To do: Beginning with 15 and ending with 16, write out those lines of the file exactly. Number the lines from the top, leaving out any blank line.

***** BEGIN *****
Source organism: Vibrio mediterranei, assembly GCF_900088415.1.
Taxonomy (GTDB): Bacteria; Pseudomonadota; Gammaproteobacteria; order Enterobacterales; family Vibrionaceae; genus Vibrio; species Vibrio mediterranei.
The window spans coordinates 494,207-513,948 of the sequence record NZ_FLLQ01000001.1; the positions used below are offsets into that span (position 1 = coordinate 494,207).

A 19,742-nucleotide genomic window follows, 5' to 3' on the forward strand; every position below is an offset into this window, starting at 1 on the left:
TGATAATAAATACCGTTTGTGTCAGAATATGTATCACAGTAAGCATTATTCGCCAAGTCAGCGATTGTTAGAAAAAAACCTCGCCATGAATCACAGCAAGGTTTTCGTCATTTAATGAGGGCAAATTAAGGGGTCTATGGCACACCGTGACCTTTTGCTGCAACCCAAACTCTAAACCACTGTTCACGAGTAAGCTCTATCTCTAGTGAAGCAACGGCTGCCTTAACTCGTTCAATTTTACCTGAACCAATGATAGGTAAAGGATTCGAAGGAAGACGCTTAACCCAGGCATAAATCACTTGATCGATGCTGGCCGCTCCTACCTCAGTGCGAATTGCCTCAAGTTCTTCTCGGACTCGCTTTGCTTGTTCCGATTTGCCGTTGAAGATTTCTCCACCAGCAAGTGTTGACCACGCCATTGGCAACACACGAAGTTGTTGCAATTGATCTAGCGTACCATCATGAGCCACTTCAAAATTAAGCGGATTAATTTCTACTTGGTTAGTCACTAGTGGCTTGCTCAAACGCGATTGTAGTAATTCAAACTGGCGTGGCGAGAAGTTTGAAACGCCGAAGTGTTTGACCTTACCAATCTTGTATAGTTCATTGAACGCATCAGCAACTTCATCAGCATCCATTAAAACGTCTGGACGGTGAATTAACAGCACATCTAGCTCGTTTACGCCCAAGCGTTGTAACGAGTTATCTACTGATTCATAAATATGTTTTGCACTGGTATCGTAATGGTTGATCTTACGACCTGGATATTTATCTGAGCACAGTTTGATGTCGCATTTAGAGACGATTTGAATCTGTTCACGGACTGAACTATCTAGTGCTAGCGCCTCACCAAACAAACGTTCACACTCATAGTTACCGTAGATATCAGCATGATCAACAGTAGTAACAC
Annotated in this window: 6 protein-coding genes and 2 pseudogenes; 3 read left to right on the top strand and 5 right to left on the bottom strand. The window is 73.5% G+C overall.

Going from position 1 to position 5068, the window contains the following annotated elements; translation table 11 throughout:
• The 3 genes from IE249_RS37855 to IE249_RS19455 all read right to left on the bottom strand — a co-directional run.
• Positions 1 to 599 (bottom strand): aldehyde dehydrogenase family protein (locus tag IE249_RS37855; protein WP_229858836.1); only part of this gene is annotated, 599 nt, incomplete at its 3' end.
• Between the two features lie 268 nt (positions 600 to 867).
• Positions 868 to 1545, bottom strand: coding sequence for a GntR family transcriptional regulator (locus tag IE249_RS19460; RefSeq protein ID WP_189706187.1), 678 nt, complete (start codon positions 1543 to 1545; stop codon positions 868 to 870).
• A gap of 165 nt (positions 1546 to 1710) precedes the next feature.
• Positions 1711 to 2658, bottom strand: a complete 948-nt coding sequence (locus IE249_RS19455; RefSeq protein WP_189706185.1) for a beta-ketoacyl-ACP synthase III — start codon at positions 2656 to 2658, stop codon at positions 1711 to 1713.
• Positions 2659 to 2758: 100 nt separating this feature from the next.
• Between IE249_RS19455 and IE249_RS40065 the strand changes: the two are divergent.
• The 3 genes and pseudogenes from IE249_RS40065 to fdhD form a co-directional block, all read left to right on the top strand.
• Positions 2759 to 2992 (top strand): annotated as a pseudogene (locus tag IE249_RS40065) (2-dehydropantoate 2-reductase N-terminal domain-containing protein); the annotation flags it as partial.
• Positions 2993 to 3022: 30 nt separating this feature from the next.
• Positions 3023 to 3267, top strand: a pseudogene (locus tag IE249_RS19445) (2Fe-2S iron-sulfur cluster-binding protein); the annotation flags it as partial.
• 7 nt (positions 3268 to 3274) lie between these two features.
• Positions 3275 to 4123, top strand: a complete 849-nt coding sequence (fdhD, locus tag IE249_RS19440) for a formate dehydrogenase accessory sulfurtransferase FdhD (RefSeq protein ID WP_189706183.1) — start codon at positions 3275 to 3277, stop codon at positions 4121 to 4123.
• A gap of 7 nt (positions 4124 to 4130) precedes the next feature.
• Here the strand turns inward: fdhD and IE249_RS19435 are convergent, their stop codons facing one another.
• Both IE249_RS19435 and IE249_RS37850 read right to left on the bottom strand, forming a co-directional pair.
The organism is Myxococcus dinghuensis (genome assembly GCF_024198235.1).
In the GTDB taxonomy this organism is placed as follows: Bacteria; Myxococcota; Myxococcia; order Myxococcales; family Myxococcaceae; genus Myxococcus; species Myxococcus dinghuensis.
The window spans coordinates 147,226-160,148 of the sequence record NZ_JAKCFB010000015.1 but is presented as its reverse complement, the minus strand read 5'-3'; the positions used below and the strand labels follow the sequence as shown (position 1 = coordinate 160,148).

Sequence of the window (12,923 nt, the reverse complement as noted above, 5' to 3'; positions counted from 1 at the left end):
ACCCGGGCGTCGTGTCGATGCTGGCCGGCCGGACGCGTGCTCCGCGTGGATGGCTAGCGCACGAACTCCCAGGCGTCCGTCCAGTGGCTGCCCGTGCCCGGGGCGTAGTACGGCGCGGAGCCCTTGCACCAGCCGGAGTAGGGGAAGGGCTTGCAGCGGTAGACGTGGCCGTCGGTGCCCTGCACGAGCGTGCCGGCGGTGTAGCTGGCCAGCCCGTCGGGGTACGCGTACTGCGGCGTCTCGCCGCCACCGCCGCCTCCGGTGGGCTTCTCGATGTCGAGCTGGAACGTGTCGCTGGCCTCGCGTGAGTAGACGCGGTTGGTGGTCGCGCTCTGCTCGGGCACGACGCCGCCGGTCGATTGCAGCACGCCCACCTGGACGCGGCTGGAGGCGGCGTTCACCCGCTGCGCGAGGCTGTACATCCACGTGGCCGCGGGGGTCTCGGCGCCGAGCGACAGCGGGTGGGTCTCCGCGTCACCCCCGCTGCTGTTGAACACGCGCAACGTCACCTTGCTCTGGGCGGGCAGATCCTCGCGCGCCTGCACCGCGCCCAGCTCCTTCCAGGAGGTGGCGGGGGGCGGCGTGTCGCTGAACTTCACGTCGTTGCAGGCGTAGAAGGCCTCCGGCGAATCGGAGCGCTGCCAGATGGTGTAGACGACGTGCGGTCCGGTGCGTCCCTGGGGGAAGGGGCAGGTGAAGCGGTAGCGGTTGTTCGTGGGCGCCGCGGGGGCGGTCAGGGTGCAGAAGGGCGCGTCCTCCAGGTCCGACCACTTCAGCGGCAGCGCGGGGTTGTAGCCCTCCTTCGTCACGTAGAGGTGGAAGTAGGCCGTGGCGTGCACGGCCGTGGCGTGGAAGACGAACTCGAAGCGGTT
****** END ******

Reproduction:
• Between IE249_RS19455 and IE249_RS40065 the strand changes: the two are divergent.
• The 3 genes and pseudogenes from IE249_RS40065 to fdhD form a co-directional block, all read left to right on the top strand.